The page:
Ilfracombe rail link with Lithuania
A unique link has been forged between North Devon and Lithuania with the help of a local railway enthusiast. Following holidays in the Baltic state, quite by chance Tony Olsson from Ilfracombe found himself involved helping to translate a new magazine for
A unique link has been forged between North Devon and Lithuania with the help of a local railway enthusiast.
Following holidays in the Baltic state, quite by chance Tony Olsson from Ilfracombe found himself involved helping to translate a new magazine for railway buffs into English, despite being unable to speak a word of Lithuanian.
Tony has worked on the first Lithuanian and English version of the Baltic Railways Magazine, providing the correct technical terms and turning the "raw translation" into something that can be distributed to train fans in the UK and America.
Despite having a thriving rail network, with huge steam and diesel locomotives and massive line trains on five-foot Russian gauge track, until now railway enthusiasts have been thin on the ground in the Baltic States.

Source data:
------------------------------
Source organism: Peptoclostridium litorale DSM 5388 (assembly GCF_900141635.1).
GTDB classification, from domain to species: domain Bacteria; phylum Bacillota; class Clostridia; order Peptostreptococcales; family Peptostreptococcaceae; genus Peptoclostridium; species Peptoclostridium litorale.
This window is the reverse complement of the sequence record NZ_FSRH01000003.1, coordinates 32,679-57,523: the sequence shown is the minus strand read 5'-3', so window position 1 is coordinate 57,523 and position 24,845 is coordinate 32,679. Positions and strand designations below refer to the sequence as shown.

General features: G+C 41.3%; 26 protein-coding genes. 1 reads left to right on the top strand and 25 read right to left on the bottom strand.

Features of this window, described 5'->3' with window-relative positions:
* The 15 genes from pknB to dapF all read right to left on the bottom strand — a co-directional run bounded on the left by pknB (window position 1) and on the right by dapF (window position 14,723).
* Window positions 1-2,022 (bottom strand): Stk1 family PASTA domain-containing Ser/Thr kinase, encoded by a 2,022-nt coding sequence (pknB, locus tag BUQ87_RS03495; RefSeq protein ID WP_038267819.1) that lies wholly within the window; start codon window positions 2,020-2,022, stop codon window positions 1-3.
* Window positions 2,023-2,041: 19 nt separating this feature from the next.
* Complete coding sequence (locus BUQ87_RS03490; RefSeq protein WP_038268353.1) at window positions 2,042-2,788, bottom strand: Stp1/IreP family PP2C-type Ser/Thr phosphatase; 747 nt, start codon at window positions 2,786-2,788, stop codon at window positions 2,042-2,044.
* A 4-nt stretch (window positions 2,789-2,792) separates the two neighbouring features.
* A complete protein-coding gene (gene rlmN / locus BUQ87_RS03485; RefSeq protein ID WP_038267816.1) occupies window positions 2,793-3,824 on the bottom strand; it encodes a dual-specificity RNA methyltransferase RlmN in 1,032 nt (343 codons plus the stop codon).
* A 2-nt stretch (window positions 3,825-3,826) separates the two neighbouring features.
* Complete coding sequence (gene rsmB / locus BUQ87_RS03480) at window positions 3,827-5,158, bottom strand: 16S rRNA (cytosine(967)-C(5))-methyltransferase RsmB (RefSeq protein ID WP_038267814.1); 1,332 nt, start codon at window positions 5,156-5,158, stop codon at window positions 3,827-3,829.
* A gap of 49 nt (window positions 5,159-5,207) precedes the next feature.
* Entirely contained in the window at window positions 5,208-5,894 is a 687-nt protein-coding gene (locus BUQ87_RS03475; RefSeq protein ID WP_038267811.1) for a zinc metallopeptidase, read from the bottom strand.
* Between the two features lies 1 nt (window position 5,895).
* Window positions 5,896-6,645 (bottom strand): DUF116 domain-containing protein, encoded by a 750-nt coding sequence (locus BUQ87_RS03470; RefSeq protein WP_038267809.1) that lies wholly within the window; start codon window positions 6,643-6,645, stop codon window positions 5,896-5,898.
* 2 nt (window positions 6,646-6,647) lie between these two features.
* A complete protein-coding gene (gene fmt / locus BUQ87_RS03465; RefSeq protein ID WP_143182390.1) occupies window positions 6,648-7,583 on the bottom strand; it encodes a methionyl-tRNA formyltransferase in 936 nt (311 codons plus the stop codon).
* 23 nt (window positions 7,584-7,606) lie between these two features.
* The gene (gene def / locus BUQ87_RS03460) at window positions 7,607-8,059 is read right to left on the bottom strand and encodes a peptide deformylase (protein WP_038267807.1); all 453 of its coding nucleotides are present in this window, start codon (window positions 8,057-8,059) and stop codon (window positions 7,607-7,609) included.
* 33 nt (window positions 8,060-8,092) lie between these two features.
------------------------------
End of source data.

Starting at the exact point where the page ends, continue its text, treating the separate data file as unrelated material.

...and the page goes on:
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Until the countries of Lithuania, Latvia and Estonia became independent from the Soviet Union in the early 1990s, taking a close interest in railways could attract attention from the state and put the would-be hobbyist on a track to jail.
It makes the Baltic Railways Magazine, edited by Tony's Lithuanian friend Zilvinus Urbutis, something of a groundbreaking publication and the Ilfracombe man is keen to help promote it over here and in America.
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"I go over there on holidays, but as a railway enthusiast I discovered the magazine quite by chance at the British Embassy in Vilnius, the capital," he explained.
"There are a lot of strange turns of phrase that need correcting and on technical matters concerning trains and locomotives they often don't know what the correct words would be."
Tony has been asked to work on the next issue too and he is keen to promote the region as well as the magazine itself.
"I really love the area, with its huge number of lakes and forests, it's a lovely place and I admire the people and the way they stood up to the Soviet Union when they went for independence in 1991," he added.
Zilvinus told the Gazette he hoped the work with Tony would help to connect Lithuanian and British railway fans and enable the two countries to learn more about each other. Rail fans can find out more about the magazine at www.railbaltic.eu